NF:  From the very beginning - there is no question.  That's why they never asked me at the station, “Did you actually do it?”  They never asked me anything.  I didn't even know what I was tried for.  I did not know what I was being arrested for until I went to an arraignment.  They kept me at the station 72 hours.  When I went for the arraignment the judge read off the charges.  He read off two double murders - I almost fainted.  I almost fainted.  I was just constantly, from that point on, thinking that I was going to wake up one day.  And every time I woke up it was just hell on top of hell on death row, watching other guys getting executed, watching guys going insane, guys doing self-mutilation.

KS:  You said 11 individuals were on death row with you over the course of your time?

NF:  Yes.  And there were a couple that were very close friends. 

KS:  Other than complete abolition, if you had the power to make reforms to the process and the system, what would you do differently, in terms of different rules of prosecution or different requirements, etc.?

NF:  One thing that I would suggest truly should be changed is death qualifying the jury, where everybody that is on the jury, they have to be for the death penalty.  I feel that is not a cross section of the community.  Everybody in the neighborhood is not for the death penalty.  So why would we take only a certain group of people to make that decision?  I disagree with that. I feel that's bad law, you know? It's just the opposite.  It's like, if there are more people for the death penalty to begin with; it's more apt that these people would be more [willing] to give it out than somebody that's like, "Hold it! I hold that life is true and blue.  I want to see some facts!”  You know what I am saying?  If you got a person like that and then that's that balancing fact but you got everybody on there just being gung-ho, “We’re all for the death penalty!  We know why we are here!  Let's do it!”  A prosecutor can make a case for all of them:  “Hey, you know why you are on the jury.  You have been death qualified.  All of you said you can do it, you know what you are here for.  You did - now let's do it.”  And before you know it they be done suckered in to sign on to something that could be a nightmare for someone and their family.  So, that is one thing that I would change. 

Another: I would stop making deals for one individual in a capital murder case to testify on his codefendants so that he could go on and get a lesser sentence.  That is being completely manipulated by prosecutors, completely.  We have found in Illinois where individual codefendants will testify against their codefendants to save their life.  And they be lying.  We have found proof of that - a man will lie to save his life.  And to put a human being in that situation [where] you will live or he will die if you lie if you say he did it.  You are not saying, “You live, he dies if you tell the truth.”  They are not saying that.  “We need you to finger him.” And that's it.  That is how they lay it down.  Just like that.  You finger him, you live.  We will work a deal out for you to get you some time, but he is going to die.  If you don't do it you are going to die too.  And lo and behold, if that person don't do it they are going to bring this same offer to the other guy.  You know what I am saying?  I think “Let's make a deal” should not apply in a capital trial where a person could lose their life and the very witness, you know what I am saying, is bargaining to save his own life.  That is too much for a human being to bear.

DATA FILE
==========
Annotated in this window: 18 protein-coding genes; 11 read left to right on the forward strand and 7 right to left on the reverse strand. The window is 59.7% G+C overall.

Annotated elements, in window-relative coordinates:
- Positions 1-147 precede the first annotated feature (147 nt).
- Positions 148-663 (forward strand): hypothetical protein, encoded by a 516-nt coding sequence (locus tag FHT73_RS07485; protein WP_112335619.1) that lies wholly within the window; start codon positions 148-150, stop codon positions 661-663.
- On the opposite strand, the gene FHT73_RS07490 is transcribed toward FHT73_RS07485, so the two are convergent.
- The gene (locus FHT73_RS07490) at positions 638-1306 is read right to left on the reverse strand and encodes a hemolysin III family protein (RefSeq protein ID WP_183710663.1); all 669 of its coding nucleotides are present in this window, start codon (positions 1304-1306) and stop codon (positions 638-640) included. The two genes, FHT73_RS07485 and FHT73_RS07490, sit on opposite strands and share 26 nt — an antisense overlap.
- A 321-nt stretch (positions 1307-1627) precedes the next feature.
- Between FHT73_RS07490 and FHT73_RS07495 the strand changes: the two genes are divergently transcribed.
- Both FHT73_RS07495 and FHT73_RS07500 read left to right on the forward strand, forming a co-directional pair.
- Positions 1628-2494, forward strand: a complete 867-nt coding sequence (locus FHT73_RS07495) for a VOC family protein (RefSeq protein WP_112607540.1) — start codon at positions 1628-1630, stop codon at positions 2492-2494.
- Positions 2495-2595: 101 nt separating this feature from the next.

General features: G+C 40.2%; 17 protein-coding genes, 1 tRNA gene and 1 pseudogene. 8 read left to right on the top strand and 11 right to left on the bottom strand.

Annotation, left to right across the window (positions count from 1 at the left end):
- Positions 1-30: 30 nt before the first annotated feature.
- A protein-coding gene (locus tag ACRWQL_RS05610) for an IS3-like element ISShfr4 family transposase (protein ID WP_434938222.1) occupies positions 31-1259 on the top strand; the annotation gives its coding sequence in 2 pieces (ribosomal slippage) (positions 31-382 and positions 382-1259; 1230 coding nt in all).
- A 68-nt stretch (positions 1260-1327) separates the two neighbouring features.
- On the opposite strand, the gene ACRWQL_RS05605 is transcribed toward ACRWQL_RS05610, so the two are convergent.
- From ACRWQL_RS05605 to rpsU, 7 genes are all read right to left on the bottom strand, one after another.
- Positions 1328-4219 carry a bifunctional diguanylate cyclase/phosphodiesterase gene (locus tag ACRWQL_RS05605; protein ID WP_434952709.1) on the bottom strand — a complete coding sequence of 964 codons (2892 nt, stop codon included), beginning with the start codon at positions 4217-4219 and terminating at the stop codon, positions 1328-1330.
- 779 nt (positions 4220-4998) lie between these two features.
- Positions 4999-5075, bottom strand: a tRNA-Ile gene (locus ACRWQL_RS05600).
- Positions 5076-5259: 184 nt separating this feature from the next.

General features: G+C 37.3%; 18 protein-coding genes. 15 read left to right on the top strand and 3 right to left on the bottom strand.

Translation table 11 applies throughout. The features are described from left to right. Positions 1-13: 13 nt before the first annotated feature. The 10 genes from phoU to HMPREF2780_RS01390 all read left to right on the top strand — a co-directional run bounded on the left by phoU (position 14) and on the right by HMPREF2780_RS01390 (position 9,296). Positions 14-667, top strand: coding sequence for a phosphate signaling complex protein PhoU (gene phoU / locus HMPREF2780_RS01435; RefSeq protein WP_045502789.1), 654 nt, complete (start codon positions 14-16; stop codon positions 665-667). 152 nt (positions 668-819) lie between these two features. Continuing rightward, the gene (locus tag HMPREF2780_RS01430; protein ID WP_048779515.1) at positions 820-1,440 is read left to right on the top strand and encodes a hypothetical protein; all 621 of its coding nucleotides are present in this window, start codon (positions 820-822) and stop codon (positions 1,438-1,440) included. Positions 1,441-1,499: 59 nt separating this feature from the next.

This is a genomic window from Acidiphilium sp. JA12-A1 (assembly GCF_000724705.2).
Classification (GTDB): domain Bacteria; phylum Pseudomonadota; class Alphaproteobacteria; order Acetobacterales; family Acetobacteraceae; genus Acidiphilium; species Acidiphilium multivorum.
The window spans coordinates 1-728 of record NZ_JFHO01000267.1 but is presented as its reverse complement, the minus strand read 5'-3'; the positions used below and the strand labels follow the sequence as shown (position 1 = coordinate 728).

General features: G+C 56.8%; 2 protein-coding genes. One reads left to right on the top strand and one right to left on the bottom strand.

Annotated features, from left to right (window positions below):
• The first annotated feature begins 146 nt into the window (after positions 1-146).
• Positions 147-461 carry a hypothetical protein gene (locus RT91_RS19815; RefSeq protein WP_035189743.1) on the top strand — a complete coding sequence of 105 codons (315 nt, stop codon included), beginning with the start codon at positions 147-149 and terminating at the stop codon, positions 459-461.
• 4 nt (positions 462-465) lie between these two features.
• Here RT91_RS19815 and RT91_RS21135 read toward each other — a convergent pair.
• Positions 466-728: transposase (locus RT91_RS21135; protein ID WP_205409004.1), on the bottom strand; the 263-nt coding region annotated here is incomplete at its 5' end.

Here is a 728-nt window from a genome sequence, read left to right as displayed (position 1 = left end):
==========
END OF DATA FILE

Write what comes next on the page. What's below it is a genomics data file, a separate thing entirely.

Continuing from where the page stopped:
That is too much. You may have a wife and kids, and the guy weighs it out: “Well, man, they are about to take me away from my wife and kids for something I didn't do, or something he may have done.”  We don't know but we do know one thing: human nature is going to kick in.  That man is going to want to be with his wife and kids, so [to] put him in that situation with all that pressure on his head - it is never going to lead to the truth. There] is always room for that to be manipulated because that person you gave that deal to, he wants to go home, he wants to get out.  You said, “You can go, just point the finger on him.”  A person will lie to do that.  They will lie and that is what happened in my case when this guy said I was involved so he could get a double murder off his back and then later on he comes clean while I am on death row.  “He didn't do it.” 

But you can't take back the hands of time.  All this drama I went through…My mother died while I was on death row.  My daughter, who I never got a chance to carry on my back or hold on my shoulders, over time my daughter, I am told, she was wary about mentioning my name.  And father's day coming around, and the teacher asked, “What did you do for your father?  What did you do for your father?”  And my daughter would have to walk out the class.  All of that stuff people don't understand or know about.  But this is what happens when you deal with that human factor.  So that is another thing I would like to see changed.  In capital cases, police should go out there and do their work.  Do your job and investigate the case.  Don't try to cut corners and say, “Hey, I am going to get somebody to save you.”  No, don't cut no corners.  Go out there and do hard police work and figure it out.